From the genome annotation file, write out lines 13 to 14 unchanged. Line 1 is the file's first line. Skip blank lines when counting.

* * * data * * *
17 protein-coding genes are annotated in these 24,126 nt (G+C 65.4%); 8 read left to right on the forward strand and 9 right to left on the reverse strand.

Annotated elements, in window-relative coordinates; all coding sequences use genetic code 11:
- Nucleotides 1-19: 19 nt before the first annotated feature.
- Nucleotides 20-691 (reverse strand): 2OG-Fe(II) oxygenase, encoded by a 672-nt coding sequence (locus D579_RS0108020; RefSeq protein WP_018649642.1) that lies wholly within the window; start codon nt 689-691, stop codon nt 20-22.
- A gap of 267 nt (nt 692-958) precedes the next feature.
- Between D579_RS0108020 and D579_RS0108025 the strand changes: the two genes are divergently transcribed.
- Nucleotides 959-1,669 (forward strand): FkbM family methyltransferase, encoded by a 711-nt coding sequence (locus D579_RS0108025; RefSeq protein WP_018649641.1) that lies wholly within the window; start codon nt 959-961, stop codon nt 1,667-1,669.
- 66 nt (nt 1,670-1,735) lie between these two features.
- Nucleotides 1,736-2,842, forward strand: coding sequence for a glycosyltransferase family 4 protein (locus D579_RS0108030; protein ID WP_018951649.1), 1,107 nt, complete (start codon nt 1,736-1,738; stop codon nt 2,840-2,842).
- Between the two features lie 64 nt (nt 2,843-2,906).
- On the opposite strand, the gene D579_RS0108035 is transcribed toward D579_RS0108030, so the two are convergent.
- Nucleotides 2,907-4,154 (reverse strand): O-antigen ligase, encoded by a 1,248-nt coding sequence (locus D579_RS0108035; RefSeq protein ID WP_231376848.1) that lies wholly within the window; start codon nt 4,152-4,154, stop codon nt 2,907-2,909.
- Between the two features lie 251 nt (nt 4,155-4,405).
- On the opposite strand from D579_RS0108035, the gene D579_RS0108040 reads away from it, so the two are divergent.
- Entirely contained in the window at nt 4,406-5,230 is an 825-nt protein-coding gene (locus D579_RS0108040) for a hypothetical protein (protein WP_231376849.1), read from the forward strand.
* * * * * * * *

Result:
- Between the two features lie 251 nt (nt 4,155-4,405).
- On the opposite strand from D579_RS0108035, the gene D579_RS0108040 reads away from it, so the two are divergent.